Home Covid News and Updates Omicron BA.2 variant becomes dominant as Covid cases rise in parts of US

Omicron BA.2 variant becomes dominant as Covid cases rise in parts of US

by Vaishali Sharma

The prevalent BA.2 form of Omicron, which accounts for 35% of Covid cases in the US, is causing an increase in infections in several areas of the country.
According to the AFP, the country is presently recording an average of 28,600 cases per day, significantly below the previous peak of more than 800,000 average daily infections in January.

Covid-19 mortality are estimated to be approximately 900 each day, with a total of one million deaths from the sickness likely within around a month, according to the article.

However, Rochelle Walensky, head of the Centers for Disease Control and Prevention (CDC), warned of early indicators of a new wave.

“We have noticed a minor rise in reported Covid-19 cases in New York state and New York City, as well as some increases in persons in hospital with Covid-19 in New England, particularly where the BA.2 variation has been reaching levels above 50% (prevalence),” she told reporters.

The BA.2 version is more severe than the original Omicron. It is also less likely to avoid immune protection, but it is more contagious.
While some have faulted governments for loosening restrictions too rapidly, epidemiologists have also referred to the BA.2 sub-lineage of the Omicron variety, which has grown prominent in several nations.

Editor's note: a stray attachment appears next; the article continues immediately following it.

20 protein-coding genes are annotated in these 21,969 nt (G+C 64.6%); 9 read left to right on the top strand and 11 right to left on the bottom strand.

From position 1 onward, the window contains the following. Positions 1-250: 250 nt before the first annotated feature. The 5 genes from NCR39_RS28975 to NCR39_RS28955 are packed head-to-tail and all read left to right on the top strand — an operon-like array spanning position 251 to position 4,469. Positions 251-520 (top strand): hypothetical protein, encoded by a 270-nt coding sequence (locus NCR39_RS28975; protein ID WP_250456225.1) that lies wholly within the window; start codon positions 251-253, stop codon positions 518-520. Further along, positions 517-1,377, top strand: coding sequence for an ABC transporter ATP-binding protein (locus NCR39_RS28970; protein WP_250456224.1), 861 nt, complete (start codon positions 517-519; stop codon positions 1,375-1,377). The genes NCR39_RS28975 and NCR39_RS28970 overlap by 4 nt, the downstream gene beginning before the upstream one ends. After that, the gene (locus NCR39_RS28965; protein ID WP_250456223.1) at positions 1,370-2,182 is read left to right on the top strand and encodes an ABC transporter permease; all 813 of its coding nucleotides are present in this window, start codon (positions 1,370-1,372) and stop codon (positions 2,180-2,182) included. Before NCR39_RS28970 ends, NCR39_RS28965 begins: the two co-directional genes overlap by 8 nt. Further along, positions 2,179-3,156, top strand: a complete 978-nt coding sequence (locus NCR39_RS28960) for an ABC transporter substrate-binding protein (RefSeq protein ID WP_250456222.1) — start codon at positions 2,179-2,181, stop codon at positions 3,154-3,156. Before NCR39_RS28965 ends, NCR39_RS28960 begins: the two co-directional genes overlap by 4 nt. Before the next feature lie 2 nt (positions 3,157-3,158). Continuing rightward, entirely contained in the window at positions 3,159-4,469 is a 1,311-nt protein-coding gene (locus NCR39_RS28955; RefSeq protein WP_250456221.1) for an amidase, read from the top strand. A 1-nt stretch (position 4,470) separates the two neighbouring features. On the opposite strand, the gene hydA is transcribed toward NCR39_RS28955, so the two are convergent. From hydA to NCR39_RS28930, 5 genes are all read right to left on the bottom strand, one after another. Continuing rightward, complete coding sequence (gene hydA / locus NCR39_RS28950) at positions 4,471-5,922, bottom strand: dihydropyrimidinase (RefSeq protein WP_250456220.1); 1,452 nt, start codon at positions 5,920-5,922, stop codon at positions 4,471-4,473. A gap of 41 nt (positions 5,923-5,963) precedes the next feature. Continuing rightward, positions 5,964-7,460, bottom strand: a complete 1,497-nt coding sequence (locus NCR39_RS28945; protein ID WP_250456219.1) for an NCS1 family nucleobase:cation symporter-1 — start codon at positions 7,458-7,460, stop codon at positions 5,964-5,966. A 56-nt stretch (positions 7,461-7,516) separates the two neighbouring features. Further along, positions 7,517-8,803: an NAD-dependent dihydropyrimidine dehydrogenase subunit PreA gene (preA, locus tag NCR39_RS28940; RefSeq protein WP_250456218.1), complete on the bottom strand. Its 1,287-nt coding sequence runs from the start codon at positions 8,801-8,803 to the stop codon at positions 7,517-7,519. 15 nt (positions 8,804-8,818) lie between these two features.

BA.2 is sometimes referred to as “stealth Omicron” because it is more difficult to detect, and it is predicted to be roughly 30% more infectious than its predecessor BA.1.

According to Lawrence Young, a virologist at the University of Warwick in the United Kingdom, the growing instances in Europe are the result of a “perfect storm” of three factors: the relaxation of limitations, declining immunity after vaccination, and BA.2.

“Removing regulations has aided the spread of BA.2 and may result in the development of additional varieties,” he told AFP.

According to Antoine Flahault, head of the Institute of Global Health at the University of Geneva, “a handful of theories are on the table that are not mutually incompatible.”

He told AFP that BA.2 was “certainly a major suspect in understanding the present recovery,” and that decreasing immunity and relaxing of measures were other factors.

During the infection resurgence, he also mentioned air pollution in Western Europe, citing studies that found a “strong link” between Covid outbreaks and high levels of fine particulate matter in the air.

You may also like